Who is a Perfect, Willing Sacrifice with Infinite Ability?

There are two kinds of sacrifice:

  • Imperfect
  • Perfect

There are two kinds of perfect sacrifices:

  • Unwilling (tragic)
  • Willing (redemptive)

For a sacrifice to cover our sins eternally, the sacrifice must be

  • Perfect (only good)
  • Willing
  • Infinite in ability, and therefore able to carry all of humanity’s sins

Where do I find a perfect, willing sacrifice, infinite in ability?

This is the heart of Christianity.

C.S. Lewis wrote a series of allegorical stories called The Chronicles of Narnia, and, in the first book he wrote, The Lion, The Witch, and The Wardrobe, he paints a picture for us of what the sacrifice of Jesus Christ would look like in a different world (in an imperfect way, since C.S. Lewis was not perfect himself, as he would be the first to say).

C.S. Lewis believed that you often don’t see things when you are in them, but that if you step outside of them, you can see what you have actually been in[1].  He called this “looking at the beam [of light]” rather than “looking along the beam [of light]”[2].

Thus came The Chronicles of Narnia, a stepping outside of our world to see the earth-shattering effect of Christ’s redemption.  In the Narnia series, Christ is described as Aslan, the lion who rules the land of Narnia and beyond.

In the blog Why Do I Need a Perfect Sacrifice? Part 2 I referred to The Lion, the Witch, and the Wardrobe and made this statement: “Aslan is perfectly good and Aslan is truly innocent, but he is put to death for crimes that a selfish, spoiled, ruthless boy commits.”

This is the first characteristic of Aslan: he is portrayed as perfect.  He does not sin: he does not choose evil, engage with evil, or enjoy it.

There is a second fundamental characteristic of Aslan that I did not discuss in that blog: He chooses to die for Edmund.  He is not like Boxer in Animal Farm in that he is tricked or forced into dying for Edmund.  Aslan comes to Narnia for the very purpose of dying.

He elects himself to pay for Edmund.  Aslan chooses himself for at least three reasons:

  • He is the only one who is perfect (that is, totally good).
  • He would rather suffer and die than allow anyone he loves go through this.  He is willing.
  • He is the only one who can break the stone table by his death.

This story has become a classic for many years not because it is an original idea, but because it is a reflection on an original idea that came from God Himself: God becoming man, coming down to save all who would place their sins on Him.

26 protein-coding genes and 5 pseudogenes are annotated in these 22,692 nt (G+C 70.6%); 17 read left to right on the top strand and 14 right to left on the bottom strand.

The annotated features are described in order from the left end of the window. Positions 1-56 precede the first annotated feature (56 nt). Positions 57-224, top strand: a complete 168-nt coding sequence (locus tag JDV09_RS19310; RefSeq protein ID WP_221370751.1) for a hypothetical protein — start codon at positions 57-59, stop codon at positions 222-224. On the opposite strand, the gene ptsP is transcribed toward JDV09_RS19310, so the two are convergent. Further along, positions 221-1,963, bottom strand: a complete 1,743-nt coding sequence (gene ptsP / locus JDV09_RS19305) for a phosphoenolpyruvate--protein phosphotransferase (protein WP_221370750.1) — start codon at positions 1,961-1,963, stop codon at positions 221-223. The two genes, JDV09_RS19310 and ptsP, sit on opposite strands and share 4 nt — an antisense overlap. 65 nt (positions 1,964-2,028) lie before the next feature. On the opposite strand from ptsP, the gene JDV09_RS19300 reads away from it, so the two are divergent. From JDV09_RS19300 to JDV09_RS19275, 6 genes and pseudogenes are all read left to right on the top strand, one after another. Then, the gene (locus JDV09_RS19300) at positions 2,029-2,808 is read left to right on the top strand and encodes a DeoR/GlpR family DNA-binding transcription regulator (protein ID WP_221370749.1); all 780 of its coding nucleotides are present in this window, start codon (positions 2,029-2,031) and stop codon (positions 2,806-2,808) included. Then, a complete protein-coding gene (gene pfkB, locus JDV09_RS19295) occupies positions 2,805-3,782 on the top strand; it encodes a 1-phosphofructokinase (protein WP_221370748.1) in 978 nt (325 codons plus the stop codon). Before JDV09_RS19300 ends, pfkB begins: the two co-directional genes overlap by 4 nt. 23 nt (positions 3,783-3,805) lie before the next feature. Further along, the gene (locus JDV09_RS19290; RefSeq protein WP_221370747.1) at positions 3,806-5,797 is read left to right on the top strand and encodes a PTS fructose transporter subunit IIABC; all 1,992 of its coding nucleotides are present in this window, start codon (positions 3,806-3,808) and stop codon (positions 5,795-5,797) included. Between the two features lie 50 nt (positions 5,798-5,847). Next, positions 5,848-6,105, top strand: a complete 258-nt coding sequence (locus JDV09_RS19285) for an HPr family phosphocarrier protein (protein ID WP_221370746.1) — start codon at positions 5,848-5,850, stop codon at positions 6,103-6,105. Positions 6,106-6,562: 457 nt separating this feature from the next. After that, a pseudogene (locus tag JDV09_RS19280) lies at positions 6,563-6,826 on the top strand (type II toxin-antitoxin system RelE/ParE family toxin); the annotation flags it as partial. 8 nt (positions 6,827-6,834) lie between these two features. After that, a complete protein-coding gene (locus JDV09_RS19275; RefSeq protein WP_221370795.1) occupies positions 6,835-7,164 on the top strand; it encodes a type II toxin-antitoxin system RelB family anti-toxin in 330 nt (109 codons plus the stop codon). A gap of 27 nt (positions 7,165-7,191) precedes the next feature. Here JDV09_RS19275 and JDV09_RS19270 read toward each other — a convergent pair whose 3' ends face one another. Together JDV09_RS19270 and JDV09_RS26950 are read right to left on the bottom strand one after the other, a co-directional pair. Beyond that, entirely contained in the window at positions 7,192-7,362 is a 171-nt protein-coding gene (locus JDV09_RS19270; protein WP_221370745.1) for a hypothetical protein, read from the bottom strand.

Redemption through the death and resurrection of Jesus Christ is the core concept of Christianity.  This great redemption is what sets Christianity apart from all other worldviews and also what makes it incompatible with all other worldviews.

The true Christian is the person who places their hope and faith in Jesus Christ as the ultimate sacrifice and the ultimate redemption.  And they will follow Jesus.  (I know from personal experience, having been a person who thought you could be a Christian and not even follow Christ until Christ in His great grace one day opened my eyes.  And now I follow.)

Where do I find a perfect, willing sacrifice with infinite ability?

I find it in Jesus Christ my Lord and Master.

We are made right with God by placing our faith in Jesus Christ. And this is true for everyone who believes, no matter who we are.

For everyone has sinned; we all fall short of God’s glorious standard.  Yet God, with undeserved kindness, declares that we are righteous. He did this through Christ Jesus when he freed us from the penalty for our sins. For God presented Jesus as the sacrifice for sin. People are made right with God when they believe that Jesus sacrificed his life, shedding his blood. This sacrifice shows that God was being fair when he held back and did not punish those who sinned in times past, for he was looking ahead and including them in what he would do in this present time. God did this to demonstrate his righteousness, for he himself is fair and just, and he declares sinners to be right in his sight when they believe in Jesus. (Romans 3:22-26, NLT)

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[1] From The Narnia Code book by Michael Ward, 2010, Chapter Two “The Beam of Light”, in discussion of C.S. Lewis’ essay Meditation in a Toolshed.

[2] From The Narnia Code book by Michael Ward, 2010, Chapter Two “The Beam of Light”, page 17, in discussion of C.S. Lewis’ essay Meditation in a Toolshed.

See Copyright Page for Bible translation information.

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